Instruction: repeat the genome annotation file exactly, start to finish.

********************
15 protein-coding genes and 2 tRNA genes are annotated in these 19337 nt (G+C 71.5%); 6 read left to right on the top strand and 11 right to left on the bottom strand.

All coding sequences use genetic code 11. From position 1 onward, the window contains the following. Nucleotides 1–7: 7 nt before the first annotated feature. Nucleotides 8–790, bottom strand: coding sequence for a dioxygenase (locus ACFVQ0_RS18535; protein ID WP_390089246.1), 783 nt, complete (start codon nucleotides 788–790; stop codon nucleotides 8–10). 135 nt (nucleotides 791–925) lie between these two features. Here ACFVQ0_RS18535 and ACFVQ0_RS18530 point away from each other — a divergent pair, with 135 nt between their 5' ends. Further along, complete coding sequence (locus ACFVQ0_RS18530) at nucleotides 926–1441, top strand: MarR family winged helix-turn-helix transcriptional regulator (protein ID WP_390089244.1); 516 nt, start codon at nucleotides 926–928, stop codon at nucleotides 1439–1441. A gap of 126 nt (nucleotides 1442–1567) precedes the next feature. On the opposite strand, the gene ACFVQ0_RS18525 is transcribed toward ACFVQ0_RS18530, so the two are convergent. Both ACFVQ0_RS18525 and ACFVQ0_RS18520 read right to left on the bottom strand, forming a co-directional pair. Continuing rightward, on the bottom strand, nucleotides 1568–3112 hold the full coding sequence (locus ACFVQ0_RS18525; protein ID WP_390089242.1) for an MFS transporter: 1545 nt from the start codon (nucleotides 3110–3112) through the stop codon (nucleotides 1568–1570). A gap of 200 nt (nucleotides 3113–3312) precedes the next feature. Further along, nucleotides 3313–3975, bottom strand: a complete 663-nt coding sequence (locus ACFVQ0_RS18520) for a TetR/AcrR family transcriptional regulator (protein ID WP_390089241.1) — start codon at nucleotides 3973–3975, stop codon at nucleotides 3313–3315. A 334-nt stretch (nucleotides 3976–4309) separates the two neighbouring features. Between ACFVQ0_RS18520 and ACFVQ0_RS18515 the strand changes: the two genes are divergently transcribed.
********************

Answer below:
15 protein-coding genes and 2 tRNA genes are annotated in these 19337 nt (G+C 71.5%); 6 read left to right on the top strand and 11 right to left on the bottom strand.

All coding sequences use genetic code 11. From position 1 onward, the window contains the following. Nucleotides 1–7: 7 nt before the first annotated feature. Nucleotides 8–790, bottom strand: coding sequence for a dioxygenase (locus ACFVQ0_RS18535; protein ID WP_390089246.1), 783 nt, complete (start codon nucleotides 788–790; stop codon nucleotides 8–10). 135 nt (nucleotides 791–925) lie between these two features. Here ACFVQ0_RS18535 and ACFVQ0_RS18530 point away from each other — a divergent pair, with 135 nt between their 5' ends. Further along, complete coding sequence (locus ACFVQ0_RS18530) at nucleotides 926–1441, top strand: MarR family winged helix-turn-helix transcriptional regulator (protein ID WP_390089244.1); 516 nt, start codon at nucleotides 926–928, stop codon at nucleotides 1439–1441. A gap of 126 nt (nucleotides 1442–1567) precedes the next feature. On the opposite strand, the gene ACFVQ0_RS18525 is transcribed toward ACFVQ0_RS18530, so the two are convergent. Both ACFVQ0_RS18525 and ACFVQ0_RS18520 read right to left on the bottom strand, forming a co-directional pair. Continuing rightward, on the bottom strand, nucleotides 1568–3112 hold the full coding sequence (locus ACFVQ0_RS18525; protein ID WP_390089242.1) for an MFS transporter: 1545 nt from the start codon (nucleotides 3110–3112) through the stop codon (nucleotides 1568–1570). A gap of 200 nt (nucleotides 3113–3312) precedes the next feature. Further along, nucleotides 3313–3975, bottom strand: a complete 663-nt coding sequence (locus ACFVQ0_RS18520) for a TetR/AcrR family transcriptional regulator (protein ID WP_390089241.1) — start codon at nucleotides 3973–3975, stop codon at nucleotides 3313–3315. A 334-nt stretch (nucleotides 3976–4309) separates the two neighbouring features. Between ACFVQ0_RS18520 and ACFVQ0_RS18515 the strand changes: the two genes are divergently transcribed.